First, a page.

When it comes to human flourishing, science is getting pretty specific. Over the course of our daily lives, we have a variety of positive and negative experiences. I think most of us would agree that we are likely to be happiest when we maximize the positive and minimize the negative. But researchers suggest that it is not just about having more positive and less negative in our lives – it is the ratio of positive to negative that matters.
So what is that magical ratio? At or above 3:1. Researchers Fredrickson and Losada tracked people’s daily experiences over the course of a month and found that people who are flourishing (as opposed to languishing) report experiencing at least three times as many positive emotions as negative emotions in their daily lives.
And that magic ratio it is not just for your personal well-being, Dr. Gottman found that stable, happy couples had about five times more positivity than negativity during conflict conversations (5:1). On the other hand, couples who were heading towards divorce had a ratio more like .8:1. That is, more negative than positive.
One reason that I really like this research is because it doesn’t simply show “the more the better” for positive emotions. Instead, the researchers note that it shouldn’t all be good. Fredrickson and Losada found that there is an upper limit to the ideal ratio of positive to negative emotions. The benefits of positivity started to break down when people were experiencing a ratio higher than 11:1. That is, more than eleven positive emotions for every negative emotion. This is important because it helps us understand the vital role that negative emotions play in our lives. It also makes me feel better because despite my best efforts, I know that there are times when I’m just going to feel down, angry, and unhappy. And this research says that that is okay!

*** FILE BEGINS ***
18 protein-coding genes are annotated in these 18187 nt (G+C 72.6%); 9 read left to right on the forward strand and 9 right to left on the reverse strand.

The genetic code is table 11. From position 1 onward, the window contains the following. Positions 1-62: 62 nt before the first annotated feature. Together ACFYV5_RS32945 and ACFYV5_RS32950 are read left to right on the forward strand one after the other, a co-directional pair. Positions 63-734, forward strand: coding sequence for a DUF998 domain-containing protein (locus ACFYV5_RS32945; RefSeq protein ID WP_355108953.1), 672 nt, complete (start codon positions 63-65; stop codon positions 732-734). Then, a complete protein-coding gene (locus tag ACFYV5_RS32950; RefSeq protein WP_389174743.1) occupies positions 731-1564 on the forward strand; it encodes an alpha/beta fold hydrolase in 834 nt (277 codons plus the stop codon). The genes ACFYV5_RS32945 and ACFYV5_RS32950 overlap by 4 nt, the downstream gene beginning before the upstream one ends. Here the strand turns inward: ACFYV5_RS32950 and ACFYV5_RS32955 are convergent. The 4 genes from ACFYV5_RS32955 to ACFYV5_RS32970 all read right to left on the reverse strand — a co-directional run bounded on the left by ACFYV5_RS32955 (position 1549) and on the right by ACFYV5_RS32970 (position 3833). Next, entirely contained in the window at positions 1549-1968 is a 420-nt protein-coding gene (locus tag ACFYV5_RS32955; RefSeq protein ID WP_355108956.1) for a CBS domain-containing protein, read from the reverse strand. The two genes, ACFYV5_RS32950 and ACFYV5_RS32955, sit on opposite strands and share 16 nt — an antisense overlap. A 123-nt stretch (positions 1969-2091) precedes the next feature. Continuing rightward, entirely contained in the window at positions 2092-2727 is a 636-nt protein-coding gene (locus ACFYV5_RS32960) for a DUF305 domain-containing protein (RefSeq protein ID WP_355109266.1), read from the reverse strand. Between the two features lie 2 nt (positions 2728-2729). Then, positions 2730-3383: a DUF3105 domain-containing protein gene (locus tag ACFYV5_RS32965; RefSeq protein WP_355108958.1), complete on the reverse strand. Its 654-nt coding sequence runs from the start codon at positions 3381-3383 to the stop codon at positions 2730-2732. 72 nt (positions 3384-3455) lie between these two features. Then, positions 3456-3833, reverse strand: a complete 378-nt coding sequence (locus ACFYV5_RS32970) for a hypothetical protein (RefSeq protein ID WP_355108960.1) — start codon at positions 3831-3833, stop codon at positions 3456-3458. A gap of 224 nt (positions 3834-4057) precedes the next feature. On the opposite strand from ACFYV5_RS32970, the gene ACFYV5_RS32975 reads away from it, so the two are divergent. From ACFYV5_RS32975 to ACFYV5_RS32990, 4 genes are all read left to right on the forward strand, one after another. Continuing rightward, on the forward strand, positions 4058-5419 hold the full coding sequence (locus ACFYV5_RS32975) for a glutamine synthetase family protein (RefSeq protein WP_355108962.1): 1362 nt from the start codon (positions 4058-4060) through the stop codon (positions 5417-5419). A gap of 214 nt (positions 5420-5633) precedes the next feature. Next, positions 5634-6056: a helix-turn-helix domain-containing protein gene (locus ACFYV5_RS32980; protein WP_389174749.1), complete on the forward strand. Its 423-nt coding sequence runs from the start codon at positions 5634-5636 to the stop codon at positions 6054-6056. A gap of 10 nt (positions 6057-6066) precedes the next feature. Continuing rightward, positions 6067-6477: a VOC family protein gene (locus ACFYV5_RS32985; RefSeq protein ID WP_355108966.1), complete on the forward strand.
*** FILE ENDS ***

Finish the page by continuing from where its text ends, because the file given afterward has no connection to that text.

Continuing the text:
While some negative emotions should be avoided at all costs (see this post for a list of the four worst negative behaviors you can display in your relationship), other negative emotions such as guilt or sadness, when experienced in the appropriate setting, may be adaptive and help us change for the better. For example, feeling guilty when you’ve done something wrong can help you correct your behavior in the future and make the proper amends. Feeling sad about growing apart from a good friend may help you realize you still care about that relationship. In relationships, conflict can help you negate bad patterns and work through issues.
In addition, it seems to me that the good is not as good if you aren’t occasionally contrasting it with something bad. We need some emotional variety – feeling good all the time might just get boring! Moreover, people who are forcing themselves to feel positively all the time when it isn’t genuine may not reap the same benefits as those who are experiencing genuine positive emotions.
So what can you do to increase your ratio? Read these other posts for suggestions:
Be more grateful, Promote happiness in your relationship, Focus on approach goals, Get a pet, Get enough sleep, Figure out what good feels like to you, Reappraise your negative emotions, Buy some happiness, Give to others